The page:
Elrawemi, Mohamed (2015) Metrology and Characterisation of Defects in Thin-Film Barrier Layers Employed in Flexible Photovoltaic Modules. Doctoral thesis, University of Huddersfield.
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Flexible thin-film photovoltaic (PV) modules based on copper indium gallium selenide (CIGS) materials are one of the most recent developments in the renewable energy field, and the latest films have efficiencies at or beyond the level of Si-based rigid PV modules. Whilst these films offer significant advantages in terms of mass and the possibility of building-integrated photovoltaic (BIPV) applications, they are at present highly susceptible to long term environmental degradation as a result of water vapour transmission through the protective encapsulation layer to the active (absorber) layer. To maintain the PV module flexibility and to reduce or eliminate the water vapour permeability, the PV encapsulation includes a barrier layer of amorphous aluminium oxide (Al2O3) material of a few nanometres thickness deposited on a planarised polyethylene naphthalate (PEN) substrate. The highly conformal barrier layer of the Al2O3 is produced by atomic layer deposition (ALD) methods using roll-to-roll (R2R) technology. Nevertheless, water vapour permeation is still facilitated by the presence of micro and nano-scale defects generated during the deposition processes of the barrier material, which results in decreased cell efficiency and reduced unit longevity.
The state of the art surface metrology technologies including: optical microscopy, white light scanning interferometry (WLSI), atomic force microscopy (AFM) and scanning electron microscopy (SEM) were extensively deployed in this project as offline surface characterisation methods to characterise the water vapour barrier layer defects, which are postulated to be directly responsible for the water vapour ingress. Areal surface texture parameters analysis based on wolf pruning, area pruning and segmentation analysis methods as defined in ISO 25178-2; allow the efficient separation of small insignificant defects from significant defects. The presence of both large and small defects is then correlated with the barrier films functionality as measured on typical sets of Al2O3 ALD films using a standard MOCON® (quantitative gas permeation) test. The investigation results of the initial analysis finishes by drawing conclusions based on the analysis of the water vapour transmission rate (WVTR), defects size, density and distribution, where it is confirmed that small numbers of large defects have more influence on the deterioration of the barrier films functionality than large numbers of small defects. This result was then used to provide the basis for developing a roll-to-roll in process metrology device for quality control of flexible PV barrier films.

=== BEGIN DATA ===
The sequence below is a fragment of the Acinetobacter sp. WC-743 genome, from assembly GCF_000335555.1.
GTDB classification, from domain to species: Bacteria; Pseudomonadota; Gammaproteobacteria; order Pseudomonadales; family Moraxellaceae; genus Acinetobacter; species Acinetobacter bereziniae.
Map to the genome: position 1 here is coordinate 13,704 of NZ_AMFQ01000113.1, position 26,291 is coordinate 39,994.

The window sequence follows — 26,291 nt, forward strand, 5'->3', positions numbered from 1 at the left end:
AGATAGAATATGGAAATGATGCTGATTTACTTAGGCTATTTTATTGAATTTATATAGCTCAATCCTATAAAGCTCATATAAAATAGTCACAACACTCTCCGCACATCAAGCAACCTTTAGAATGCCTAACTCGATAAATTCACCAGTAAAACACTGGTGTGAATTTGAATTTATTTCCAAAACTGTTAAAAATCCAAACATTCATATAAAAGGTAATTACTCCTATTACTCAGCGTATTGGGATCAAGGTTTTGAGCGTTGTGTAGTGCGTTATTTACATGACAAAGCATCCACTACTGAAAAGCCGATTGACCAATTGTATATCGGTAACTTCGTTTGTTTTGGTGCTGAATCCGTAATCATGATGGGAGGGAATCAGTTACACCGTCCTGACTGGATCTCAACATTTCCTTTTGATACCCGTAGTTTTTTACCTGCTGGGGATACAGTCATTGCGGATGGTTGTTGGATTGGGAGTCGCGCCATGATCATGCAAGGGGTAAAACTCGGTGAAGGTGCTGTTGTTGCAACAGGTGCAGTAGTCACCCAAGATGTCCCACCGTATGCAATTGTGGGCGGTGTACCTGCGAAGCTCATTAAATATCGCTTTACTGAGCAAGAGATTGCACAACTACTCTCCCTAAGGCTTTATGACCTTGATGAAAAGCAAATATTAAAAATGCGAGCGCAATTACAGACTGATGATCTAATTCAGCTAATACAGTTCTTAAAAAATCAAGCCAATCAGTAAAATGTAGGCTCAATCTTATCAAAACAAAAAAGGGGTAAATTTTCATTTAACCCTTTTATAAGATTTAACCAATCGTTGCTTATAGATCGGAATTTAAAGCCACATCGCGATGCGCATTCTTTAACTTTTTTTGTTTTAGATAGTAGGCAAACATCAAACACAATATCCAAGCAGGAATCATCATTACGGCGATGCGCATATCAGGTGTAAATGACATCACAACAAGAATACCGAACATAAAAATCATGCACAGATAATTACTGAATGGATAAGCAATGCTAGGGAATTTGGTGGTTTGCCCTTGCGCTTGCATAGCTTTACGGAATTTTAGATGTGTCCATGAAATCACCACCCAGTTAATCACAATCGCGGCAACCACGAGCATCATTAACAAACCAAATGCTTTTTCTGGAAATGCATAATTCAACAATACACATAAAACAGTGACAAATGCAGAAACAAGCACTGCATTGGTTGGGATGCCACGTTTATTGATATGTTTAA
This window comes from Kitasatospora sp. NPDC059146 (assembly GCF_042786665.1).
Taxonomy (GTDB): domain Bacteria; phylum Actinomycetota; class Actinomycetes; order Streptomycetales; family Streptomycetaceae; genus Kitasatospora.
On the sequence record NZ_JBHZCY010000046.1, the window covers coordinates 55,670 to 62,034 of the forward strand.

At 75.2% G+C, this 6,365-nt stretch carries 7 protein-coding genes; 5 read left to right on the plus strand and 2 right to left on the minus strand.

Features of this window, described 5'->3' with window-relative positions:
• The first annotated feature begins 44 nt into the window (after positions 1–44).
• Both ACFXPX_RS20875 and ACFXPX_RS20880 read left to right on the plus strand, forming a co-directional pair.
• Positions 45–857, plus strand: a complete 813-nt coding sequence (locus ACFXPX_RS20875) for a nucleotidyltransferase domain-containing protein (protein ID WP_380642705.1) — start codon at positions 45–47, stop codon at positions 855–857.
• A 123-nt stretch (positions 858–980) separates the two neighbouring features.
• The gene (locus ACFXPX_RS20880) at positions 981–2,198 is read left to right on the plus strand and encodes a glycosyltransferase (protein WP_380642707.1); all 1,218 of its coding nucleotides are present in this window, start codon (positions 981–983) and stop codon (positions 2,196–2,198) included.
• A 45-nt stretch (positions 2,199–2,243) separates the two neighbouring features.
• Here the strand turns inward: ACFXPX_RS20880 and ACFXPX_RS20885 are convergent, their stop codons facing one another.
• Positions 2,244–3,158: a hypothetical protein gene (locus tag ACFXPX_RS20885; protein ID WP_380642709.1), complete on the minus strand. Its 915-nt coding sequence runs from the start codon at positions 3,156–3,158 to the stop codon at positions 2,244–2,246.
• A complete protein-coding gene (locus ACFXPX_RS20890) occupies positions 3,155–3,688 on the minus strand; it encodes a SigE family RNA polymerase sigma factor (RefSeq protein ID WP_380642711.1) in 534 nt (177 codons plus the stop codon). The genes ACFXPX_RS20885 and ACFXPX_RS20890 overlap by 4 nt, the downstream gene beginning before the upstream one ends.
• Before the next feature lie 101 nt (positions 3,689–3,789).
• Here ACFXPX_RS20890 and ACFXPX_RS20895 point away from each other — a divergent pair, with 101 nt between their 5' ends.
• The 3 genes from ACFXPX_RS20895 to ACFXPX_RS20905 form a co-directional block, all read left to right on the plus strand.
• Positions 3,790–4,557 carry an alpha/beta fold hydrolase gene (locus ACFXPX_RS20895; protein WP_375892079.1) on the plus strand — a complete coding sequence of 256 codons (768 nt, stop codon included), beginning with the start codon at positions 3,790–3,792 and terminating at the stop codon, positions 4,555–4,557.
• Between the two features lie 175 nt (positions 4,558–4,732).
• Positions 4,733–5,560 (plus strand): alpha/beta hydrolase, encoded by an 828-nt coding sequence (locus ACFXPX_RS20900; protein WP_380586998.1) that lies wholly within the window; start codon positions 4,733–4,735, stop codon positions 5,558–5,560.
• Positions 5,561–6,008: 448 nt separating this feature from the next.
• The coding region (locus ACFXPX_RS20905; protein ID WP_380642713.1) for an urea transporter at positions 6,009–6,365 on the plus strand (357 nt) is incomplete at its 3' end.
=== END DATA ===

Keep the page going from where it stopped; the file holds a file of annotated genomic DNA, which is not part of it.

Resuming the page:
Furthermore, a theoretical model approach was developed in this thesis based on the water vapour diffusion theory to determine the cut- off level between large significant defects and small insignificant defects. The results of the model would seem to reveal that, in order to build up in process, non-contact optical defect detection system for R2R barrier films, the critical spatial resolution required for defect detection need not be less than 3 μm laterally and 3Sq nm (Sq= root mean square surface roughness deviation of non-defective sample area) per field of view (FOV) vertically. Any defect that has dimensions less than this appears to have a significantly lower effect on the PV barrier properties and functionality.
In this study, the surface topography analysis results and the theoretical model approach outcomes, both provide the basis for developing a R2R in process metrology device for PV barrier films defect detection. Eventually, the work in this thesis reports on the deployment of new (novel) in-line interferometric optical sensors based on wavelength scanning interferometry (WSI) designed to measure and catalogue the PV barrier films defects where they are present. The sensors have built-in environmental vibration compensation and are being deployed on a demonstrator system at a R2R production facility in the UK.
|Item Type:||Thesis (Doctoral)|
|Subjects:||T Technology > T Technology (General)|
|Schools:||School of Computing and Engineering|
|Depositing User:||Elizabeth Boulton|
|Date Deposited:||01 Dec 2015 14:36|
|Last Modified:||27 May 2016 01:19|
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